Madar I.L.,Methodica | Smith M.,Innovation Village | Knackfuss P.,InfoConsult Gesellschaft fur Informationstechnik mbH
Lecture Notes of the Institute for Computer Sciences, Social-Informatics and Telecommunications Engineering, LNICST | Year: 2015

The demographic change that is foreseeable in the future will permeate all throughout society, and require new approaches to ageing and its concomitant challenges. Serious games are one of the answers towards this challenge. Herein, we describe ways how the SafeMove project plans to employ serious games in the context of helping elderly people with light dementia to operate on their own. Due to the multi-facetted approach of the SafeMove project, serious games are embedded in a holistic system for the elderly, which will ultimately help them stay active and ambulatory as long as possible, while feeling safe and well cared for. This will enable them to stay in the comfort of their own homes for as long as possible, while helping them stay active and socially connected. The serious games will provide the impetus to exercise more, as well as connect with others playing the same games. © Institute for Computer Sciences, Social Informatics and Telecommunications Engineering 2015. Source


Malcolm J.A.,Innovation Village
British Journal of Politics and International Relations | Year: 2016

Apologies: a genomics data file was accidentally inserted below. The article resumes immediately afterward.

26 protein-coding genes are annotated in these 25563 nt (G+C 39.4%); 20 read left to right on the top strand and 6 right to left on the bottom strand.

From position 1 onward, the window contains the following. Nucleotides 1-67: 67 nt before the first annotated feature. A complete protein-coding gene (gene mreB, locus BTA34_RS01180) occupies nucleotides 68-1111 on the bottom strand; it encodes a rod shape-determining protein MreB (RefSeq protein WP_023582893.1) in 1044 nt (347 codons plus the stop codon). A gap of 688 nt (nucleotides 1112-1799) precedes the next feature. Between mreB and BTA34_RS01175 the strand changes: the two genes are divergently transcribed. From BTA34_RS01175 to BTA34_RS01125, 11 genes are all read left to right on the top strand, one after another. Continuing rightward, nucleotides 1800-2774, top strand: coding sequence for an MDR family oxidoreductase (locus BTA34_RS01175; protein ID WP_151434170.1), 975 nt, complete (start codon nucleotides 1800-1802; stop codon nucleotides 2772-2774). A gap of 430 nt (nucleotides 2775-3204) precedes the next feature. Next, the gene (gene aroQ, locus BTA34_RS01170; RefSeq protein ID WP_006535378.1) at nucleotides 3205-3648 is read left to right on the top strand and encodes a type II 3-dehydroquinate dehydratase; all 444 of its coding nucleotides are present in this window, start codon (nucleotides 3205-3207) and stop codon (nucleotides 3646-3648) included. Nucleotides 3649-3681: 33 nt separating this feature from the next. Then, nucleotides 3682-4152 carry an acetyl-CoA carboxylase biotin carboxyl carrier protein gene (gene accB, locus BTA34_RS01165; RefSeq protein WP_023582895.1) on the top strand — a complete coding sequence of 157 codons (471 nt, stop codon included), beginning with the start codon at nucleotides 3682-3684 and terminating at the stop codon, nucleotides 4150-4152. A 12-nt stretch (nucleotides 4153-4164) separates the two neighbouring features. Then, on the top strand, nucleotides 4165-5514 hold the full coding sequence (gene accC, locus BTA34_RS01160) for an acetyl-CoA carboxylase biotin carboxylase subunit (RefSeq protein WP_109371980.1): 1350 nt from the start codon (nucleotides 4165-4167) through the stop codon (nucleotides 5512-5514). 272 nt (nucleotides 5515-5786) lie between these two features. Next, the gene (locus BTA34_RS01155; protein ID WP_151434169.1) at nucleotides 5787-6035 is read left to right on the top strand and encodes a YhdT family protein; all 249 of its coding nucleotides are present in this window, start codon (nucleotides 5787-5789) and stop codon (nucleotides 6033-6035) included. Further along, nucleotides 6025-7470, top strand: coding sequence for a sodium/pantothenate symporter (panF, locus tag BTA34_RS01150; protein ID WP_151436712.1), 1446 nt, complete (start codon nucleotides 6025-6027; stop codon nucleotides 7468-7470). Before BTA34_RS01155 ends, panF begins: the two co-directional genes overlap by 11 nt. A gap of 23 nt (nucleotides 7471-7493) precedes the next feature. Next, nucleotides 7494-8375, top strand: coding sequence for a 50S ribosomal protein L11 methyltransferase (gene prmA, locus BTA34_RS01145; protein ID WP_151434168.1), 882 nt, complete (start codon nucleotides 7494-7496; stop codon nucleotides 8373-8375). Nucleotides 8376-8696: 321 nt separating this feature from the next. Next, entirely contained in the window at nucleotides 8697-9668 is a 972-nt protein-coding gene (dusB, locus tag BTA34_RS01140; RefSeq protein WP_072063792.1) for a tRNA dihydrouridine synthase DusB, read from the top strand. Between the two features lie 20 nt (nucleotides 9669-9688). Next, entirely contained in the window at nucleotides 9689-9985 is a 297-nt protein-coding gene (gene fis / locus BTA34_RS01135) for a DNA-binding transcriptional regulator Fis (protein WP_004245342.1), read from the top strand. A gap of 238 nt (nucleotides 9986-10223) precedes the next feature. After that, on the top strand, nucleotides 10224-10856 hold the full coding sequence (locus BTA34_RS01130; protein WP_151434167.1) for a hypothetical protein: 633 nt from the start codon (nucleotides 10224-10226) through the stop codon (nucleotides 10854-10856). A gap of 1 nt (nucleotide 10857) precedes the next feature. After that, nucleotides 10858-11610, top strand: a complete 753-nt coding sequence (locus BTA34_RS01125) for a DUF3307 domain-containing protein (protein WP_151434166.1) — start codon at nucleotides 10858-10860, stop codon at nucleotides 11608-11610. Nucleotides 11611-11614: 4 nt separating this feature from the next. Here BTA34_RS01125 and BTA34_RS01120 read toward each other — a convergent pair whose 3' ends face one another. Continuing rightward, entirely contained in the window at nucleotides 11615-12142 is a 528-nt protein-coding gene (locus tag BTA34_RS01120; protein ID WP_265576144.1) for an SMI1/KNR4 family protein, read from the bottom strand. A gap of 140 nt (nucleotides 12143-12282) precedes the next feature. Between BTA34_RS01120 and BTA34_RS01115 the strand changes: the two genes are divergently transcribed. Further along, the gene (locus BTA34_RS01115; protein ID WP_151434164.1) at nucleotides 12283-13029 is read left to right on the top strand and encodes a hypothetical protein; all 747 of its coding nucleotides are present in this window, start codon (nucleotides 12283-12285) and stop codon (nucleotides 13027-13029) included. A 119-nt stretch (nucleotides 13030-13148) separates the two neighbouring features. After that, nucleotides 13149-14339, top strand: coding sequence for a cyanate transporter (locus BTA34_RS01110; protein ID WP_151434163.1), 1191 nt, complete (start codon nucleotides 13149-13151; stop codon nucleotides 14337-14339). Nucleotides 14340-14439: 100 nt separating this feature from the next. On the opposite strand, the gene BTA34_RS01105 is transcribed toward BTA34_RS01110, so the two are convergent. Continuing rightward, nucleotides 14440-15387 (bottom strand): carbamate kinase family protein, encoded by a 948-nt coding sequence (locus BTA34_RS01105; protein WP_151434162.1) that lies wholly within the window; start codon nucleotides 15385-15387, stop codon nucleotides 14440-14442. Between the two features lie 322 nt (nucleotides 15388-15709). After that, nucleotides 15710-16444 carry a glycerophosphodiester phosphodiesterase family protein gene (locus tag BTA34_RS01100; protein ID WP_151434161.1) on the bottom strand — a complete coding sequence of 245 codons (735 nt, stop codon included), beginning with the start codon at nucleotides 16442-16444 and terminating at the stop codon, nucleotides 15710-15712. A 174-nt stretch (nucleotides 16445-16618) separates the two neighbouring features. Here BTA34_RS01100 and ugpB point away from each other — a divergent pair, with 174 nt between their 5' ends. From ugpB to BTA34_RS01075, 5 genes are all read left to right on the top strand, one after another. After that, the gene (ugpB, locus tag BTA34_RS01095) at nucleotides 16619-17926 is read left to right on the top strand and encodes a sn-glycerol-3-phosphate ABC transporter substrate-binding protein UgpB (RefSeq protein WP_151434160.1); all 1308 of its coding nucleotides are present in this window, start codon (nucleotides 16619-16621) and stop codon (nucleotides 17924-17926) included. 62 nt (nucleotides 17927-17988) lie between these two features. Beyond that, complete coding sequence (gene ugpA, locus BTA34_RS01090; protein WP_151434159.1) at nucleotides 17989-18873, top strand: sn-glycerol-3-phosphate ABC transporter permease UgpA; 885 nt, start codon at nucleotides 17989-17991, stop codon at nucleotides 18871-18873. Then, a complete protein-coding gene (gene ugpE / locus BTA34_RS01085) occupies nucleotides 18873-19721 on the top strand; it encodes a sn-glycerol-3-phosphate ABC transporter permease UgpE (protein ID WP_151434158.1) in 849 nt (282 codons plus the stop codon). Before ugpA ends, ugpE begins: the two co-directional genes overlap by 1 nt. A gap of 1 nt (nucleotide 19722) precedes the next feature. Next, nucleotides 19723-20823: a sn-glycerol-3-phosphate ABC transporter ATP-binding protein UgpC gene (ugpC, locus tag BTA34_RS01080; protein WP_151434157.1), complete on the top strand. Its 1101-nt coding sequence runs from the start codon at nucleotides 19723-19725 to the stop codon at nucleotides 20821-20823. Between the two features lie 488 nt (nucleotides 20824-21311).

• Illustrates the way in which the pursuit of a 'war on terror' in the aftermath of the terrorist attacks in the United States of America on 11 September 2001 framed a policy environment that securitised UK ports. • Provides a detailed elaboration of counter-terrorism practice in UK ports in the context of responses to international terrorism, laying out a typology that others interested in port security can work from. • Highlights the spatial dimension to the securitisation of UK ports alongside its temporal dimension, noting the pursuit, particularly by the British state and port owners, for greater knowledge about, and through this control over, activities associated with UK ports. • Contributes towards efforts to more clearly map and conceptualise maritime security by illustrating the way in which security practice within the shore component of the maritime domain-ports-was justified and practices institutionalised. This article lays out a typology of counter-terrorism practice in the UK ports in the context of responses to international terrorism, providing a mechanism to examine port security. Focusing on developments in the years after the International Ship and Port Facility (ISPS) Code came into force on 1 July 2004, the article first lays out the policy environment in which counter-terrorism practice was implemented, arguing that the securitisation of UK ports was framed by the pursuit of the 'war on terror'. With this complete, the article moves to elaborate the typology, examining 'legislation and regulations', 'institutional developments and infrastructure changes' alongside 'working practices' implemented. The article concludes by utilising the typology to argue that the counter-terrorism security response relating to UK ports in this context was constantly evolving, layered and increasingly expansive in scope, highlighting a spatial dimension to the securitisation of UK ports. © The Author(s) 2016. Source